It’s the most Winefull time of the year!

 
The Holiday season in the Griffy family begins on Halloween and runs non-stop through to the Super Bowl.  That’s because of a preponderance of birthdays in November, December, January and February.  What can I say, we take Valentine’s Day seriously!
 
Oh, and lest we forget you can toss in celebrations for the Thanksgiving, Christmas and New Years holidays too!
 
So since my jump into wine, this time of year has become the most Winefull time of the year, and to be honest I’m having a blast!
 
IMG_0650We’ve talked about the Fox Run Cabernet Franc–very tasty–but there’s been more.  For my Birthday dinner I served a great Melbec, Ascencion.  Now, some will hate me and some will think well of me and most will think “ah so what,” but Ascencion is from the Wall Street Journal wine club, a subject we will talk about in a future blog.  But my guests all agree Ascencion was a good wine.  It’s from one of Argentina’s oldest vineyards, and one of the highest too, sitting 3784 feet above sea level, in the town of Salta.  So you could say this was a Malbec with “Altitude”!  It’s dark color, black fruit flavor, soft tannins, and hint of smoke and chocolate left me telling my son-in-law that I hoped the glass would never end.  It did eventually, but the memory lingers.
 
IMG_0642Now moving onto my grandson’s birthday, where I served Mongrana by Agricola Querciabella.  This is a Wine Spectator’s number 80 for 2013’s Top 100 Wines, but I bought it back in September because my friend Mario told me it was a great wine.  Bingo!  This is from Tuscany but it is not a Chianti.  The Mongrana is a Tuscan blend of 50% Sangiovses, 25% Cabernet Sauvignon, and 25% Merlot.  If my math is correct, that makes it 100% delicious!  If I had a case I could have sold every bottle.  If you can find it, buy it and enjoy.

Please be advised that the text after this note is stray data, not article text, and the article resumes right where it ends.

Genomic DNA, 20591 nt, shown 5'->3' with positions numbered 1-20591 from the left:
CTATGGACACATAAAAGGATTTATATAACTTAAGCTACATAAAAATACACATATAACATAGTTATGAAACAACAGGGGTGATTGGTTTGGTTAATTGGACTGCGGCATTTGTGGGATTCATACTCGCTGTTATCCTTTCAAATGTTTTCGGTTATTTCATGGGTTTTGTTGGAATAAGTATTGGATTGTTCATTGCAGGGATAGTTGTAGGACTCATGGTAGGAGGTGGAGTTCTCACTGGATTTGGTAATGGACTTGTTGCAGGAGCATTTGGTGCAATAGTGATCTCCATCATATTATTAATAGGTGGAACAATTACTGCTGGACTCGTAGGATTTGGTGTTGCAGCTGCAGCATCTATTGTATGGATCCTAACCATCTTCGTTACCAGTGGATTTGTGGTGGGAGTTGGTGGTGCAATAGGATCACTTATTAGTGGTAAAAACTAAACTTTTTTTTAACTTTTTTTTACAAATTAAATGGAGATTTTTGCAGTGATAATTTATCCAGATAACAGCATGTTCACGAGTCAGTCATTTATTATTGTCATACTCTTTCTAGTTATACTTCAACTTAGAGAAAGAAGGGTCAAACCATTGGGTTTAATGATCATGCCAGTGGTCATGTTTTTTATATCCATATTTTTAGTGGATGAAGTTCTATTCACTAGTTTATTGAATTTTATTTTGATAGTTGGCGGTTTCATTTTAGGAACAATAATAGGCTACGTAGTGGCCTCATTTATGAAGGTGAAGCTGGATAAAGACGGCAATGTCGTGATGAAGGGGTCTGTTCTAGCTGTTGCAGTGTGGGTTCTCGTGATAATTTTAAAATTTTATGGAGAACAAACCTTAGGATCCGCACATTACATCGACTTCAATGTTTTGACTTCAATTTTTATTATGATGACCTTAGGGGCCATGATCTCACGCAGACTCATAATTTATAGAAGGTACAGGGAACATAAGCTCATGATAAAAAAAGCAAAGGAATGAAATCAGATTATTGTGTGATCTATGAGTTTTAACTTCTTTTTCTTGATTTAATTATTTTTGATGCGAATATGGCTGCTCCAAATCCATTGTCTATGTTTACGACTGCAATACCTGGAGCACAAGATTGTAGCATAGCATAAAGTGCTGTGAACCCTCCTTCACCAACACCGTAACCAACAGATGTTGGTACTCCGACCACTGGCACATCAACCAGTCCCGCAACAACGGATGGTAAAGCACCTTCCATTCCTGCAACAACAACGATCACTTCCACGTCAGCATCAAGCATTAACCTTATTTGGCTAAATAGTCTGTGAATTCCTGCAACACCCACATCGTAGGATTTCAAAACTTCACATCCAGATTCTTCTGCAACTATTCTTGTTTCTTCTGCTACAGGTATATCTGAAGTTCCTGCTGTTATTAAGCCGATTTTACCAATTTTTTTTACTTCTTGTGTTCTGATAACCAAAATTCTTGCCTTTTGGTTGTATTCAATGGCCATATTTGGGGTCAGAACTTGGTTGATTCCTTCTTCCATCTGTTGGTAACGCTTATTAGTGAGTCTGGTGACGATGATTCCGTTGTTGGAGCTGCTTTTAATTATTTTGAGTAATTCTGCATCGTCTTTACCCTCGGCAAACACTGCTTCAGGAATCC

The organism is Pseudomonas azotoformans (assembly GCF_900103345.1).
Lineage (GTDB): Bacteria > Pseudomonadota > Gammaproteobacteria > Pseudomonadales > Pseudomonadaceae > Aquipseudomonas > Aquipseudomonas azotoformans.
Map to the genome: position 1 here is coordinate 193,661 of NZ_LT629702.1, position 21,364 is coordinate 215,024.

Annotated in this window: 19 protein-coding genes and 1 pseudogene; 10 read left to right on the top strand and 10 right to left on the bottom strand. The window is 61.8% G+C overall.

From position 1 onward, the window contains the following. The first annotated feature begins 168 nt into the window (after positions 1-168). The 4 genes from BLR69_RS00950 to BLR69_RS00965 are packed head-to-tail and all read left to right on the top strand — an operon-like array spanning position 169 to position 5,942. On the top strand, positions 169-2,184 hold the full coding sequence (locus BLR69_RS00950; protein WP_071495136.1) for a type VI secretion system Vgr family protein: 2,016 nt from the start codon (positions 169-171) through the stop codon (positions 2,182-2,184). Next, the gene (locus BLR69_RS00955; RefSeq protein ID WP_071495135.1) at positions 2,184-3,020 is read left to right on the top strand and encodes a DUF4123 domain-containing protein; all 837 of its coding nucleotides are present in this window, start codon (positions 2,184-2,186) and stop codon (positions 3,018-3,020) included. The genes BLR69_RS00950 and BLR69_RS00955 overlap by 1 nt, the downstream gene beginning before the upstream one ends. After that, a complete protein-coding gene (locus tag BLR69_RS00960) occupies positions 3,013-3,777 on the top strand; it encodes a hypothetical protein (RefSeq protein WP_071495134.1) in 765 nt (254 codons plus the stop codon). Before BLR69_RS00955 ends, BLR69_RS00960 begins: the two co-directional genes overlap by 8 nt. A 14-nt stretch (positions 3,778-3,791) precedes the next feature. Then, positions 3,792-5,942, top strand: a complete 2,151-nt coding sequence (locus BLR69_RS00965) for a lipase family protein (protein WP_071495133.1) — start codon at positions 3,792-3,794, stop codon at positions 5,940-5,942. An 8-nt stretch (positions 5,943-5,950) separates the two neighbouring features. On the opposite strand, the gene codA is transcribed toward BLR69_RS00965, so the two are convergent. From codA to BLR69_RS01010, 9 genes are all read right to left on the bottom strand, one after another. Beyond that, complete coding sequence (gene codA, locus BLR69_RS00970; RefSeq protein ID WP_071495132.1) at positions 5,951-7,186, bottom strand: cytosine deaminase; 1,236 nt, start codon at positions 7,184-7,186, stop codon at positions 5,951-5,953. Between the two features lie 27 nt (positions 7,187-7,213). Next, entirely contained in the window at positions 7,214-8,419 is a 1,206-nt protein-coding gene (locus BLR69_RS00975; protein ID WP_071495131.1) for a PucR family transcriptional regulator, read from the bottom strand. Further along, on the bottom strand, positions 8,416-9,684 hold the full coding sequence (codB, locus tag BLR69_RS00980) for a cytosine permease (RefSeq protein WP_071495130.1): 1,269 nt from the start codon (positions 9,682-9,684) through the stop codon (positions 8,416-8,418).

At the Company’s Year End Celebration where my co-worker is the planner, you know wine would be involved.  After all I am a powerful and influential member of the electronics community!  One of the wines served was A to Z’s Wineworks.  This is a celebrity wine, number 55 on this year’s Wine Spectator’s top 100 wines.  Wineworks is a Pinot Noir and it was very good, I wish I had purchased this wine for Thanksgiving.  Hailing from Willamette Valley, one of my co-workers came up to me and said he had been concerned because the good Pinot’s come from Dundee, but this Pinot was good. 
 
IMG_0655At three nieces and a nephew’s birthday party we had a Marogne  Valpolicella Ripassp by Zeni.  This was like drinking a dark purple velvet, so smooooth!  I’ve described in depth the Valpolicella Ripasso method of making wine in past blogs.  If you haven’t tried a Vapolicella wine, what are you waiting for?  Seriously this wine goes great with roasts.  Or if you are a hunter you can’t miss with a venison steak, and I know at least four of you that have got deer recently, so I’ll bring the wine!
 
What’s on deck?  Well, there’s a Luce di Lave Enta Rose which is a blend of two varietals I’ve never tried, Nerello Mascalese and Nerello Cappuccion.  A homemade Ararone, also a Valpolicella.  A Quilcede Creek Cabernet Sauvignon.  A Casanova di Neri, and who knows what else. 
 
Let me tell you it’s good to be me!
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Fox Run Vineyards

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 There I was just sitting minding my own business, reading my Wine Spectator magazine, and what should my wondering eyes behold but a story about the bestselling imported Cabernet Franc in Belgium. Turns out it’s from a vineyard on Seneca Lake in the Finger Lakes region of Upstate New York, Fox Run Vineyards. Bells and whistles started going off in my brain.

Belgium is not a wine power house by any means, however, one wine they do pretty well is Cabernet Franc. They also have a wine culture. Something I have learned from talking with other bloggers who are trying to build an import or export wine business in a country that has a wine culture is that it is a very difficult thing to do. Locals will simply drink local wines. They always have, they know the good producers, and they are generally less expensive than imported wines. So, this Cab Franc must be pretty good to gather a following in Belgium.